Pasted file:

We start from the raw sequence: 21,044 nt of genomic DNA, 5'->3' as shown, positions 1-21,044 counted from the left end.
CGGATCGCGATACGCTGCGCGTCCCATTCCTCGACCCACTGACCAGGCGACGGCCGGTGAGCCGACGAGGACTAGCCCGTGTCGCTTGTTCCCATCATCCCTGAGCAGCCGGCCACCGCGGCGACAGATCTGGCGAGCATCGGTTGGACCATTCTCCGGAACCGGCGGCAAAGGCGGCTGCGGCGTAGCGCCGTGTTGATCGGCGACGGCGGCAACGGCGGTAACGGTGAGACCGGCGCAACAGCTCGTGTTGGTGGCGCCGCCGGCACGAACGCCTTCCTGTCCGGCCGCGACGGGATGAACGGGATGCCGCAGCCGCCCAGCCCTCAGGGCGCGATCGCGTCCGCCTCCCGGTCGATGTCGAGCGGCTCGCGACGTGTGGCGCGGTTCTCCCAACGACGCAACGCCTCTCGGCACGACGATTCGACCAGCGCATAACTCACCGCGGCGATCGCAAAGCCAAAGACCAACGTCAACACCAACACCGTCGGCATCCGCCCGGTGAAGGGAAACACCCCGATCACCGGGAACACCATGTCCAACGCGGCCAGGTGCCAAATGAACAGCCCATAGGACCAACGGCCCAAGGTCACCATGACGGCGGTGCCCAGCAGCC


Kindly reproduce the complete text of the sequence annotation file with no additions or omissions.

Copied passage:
We start from the raw sequence: 21,044 nt of genomic DNA, 5'->3' as shown, positions 1-21,044 counted from the left end.
CGGATCGCGATACGCTGCGCGTCCCATTCCTCGACCCACTGACCAGGCGACGGCCGGTGAGCCGACGAGGACTAGCCCGTGTCGCTTGTTCCCATCATCCCTGAGCAGCCGGCCACCGCGGCGACAGATCTGGCGAGCATCGGTTGGACCATTCTCCGGAACCGGCGGCAAAGGCGGCTGCGGCGTAGCGCCGTGTTGATCGGCGACGGCGGCAACGGCGGTAACGGTGAGACCGGCGCAACAGCTCGTGTTGGTGGCGCCGCCGGCACGAACGCCTTCCTGTCCGGCCGCGACGGGATGAACGGGATGCCGCAGCCGCCCAGCCCTCAGGGCGCGATCGCGTCCGCCTCCCGGTCGATGTCGAGCGGCTCGCGACGTGTGGCGCGGTTCTCCCAACGACGCAACGCCTCTCGGCACGACGATTCGACCAGCGCATAACTCACCGCGGCGATCGCAAAGCCAAAGACCAACGTCAACACCAACACCGTCGGCATCCGCCCGGTGAAGGGAAACACCCCGATCACCGGGAACACCATGTCCAACGCGGCCAGGTGCCAAATGAACAGCCCATAGGACCAACGGCCCAAGGTCACCATGACGGCGGTGCCCAGCAGCC